By Peggy Rowe
September 2, 2012
This is the time each year when America celebrates labor. When better for a story about a family who risked their very lives for the opportunity to work in America?
Despite frequent criticism of organized religion, there are times when the church gets it right. Such was the case in 1957, when a local middle-class congregation made a difference in the lives of a family from halfway around the world. Who would have thought that an act of kindness could have such a lasting impact on a family and a community?
The 1956 Hungarian revolution was an uprising against a Stalinist government and Soviet-imposed policies. It resulted in the deaths of 2,500 Hungarians and a mass migration of 200,000 men, women and children into Austria. They lived in refugee camps until they were gradually accepted into other countries. Thirty thousand were brought to the United States, where churches played a crucial role in their future.
Sponsoring immigrants was an ambitious undertaking for a church with limited resources. It meant finding employment and providing shelter, food and clothing. In short, it meant caring for them until they were self-sufficient and part of the community.
It was risky. There was a possibility of illness (mental or physical), poor behavior, laziness. Yet, the congregation of Kenwood Presbyterian Church, in the Overlea-Fullerton area of Baltimore County, pledged to be responsible for a couple in their 30s, and their 9-year-old daughter.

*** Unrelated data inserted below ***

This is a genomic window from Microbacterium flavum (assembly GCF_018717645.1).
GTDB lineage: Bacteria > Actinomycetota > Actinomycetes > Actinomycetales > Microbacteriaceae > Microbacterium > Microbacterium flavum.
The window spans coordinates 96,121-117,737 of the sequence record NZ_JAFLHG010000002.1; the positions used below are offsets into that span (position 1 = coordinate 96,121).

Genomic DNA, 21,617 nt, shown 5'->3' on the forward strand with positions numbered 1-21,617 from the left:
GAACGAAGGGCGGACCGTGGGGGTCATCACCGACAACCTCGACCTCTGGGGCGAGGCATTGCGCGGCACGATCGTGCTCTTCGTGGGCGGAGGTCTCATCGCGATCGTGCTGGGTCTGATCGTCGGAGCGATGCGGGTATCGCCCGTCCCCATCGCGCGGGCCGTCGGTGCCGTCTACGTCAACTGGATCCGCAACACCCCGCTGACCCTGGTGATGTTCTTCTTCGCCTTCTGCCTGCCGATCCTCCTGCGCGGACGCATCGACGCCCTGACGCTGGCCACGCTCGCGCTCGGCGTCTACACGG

The church rented a small apartment in an older house on Maple Avenue near Belair Road, for $50 a month. A teenager at the time, I made countless trips to the apartment, helping my parents to deliver donated furniture, and food for the pantry shelves. The church ladies filled the tiny closet with clothing.
Lewis and Paula Varga and their daughter, Paula (now Paula Nyitrai), had made a harrowing escape from their home in Hungary and across the border into Austria. After four months, they received permission to come to the United States and were brought to Camp Kilmer, N.J. Days later, with the $50 cash they had earned working in Austria, and speaking no English, they climbed into a car with strangers for the final leg of their journey — to a place called Baltimore. They didn't choose the city; the church chose them.
With the help of a church committee and an interpreter from the Hungarian community, Lewis Varga began a job in the field he knew best. His daughter recalled that on the day after their arrival in Baltimore, her father went to work in a barbershop at the corner of Maple and Belair. He worked side by side with the owner, Walter Stevens, who would grow to appreciate not only his barbering skills, but his hard work,
and commitment to the job. Mr. Varga was embraced by the clients as well, for his calm, friendly manner.
When the second month's rent on the apartment came due, Mr. Varga told the church committee that he was ready to take over. The church had made its first and only payment on the rent.
Soon after young Paula was settled into the third grade at Fullerton School on Belair Road, Mrs. Varga began a job in a beauty shop, using the skills she had learned in Hungary.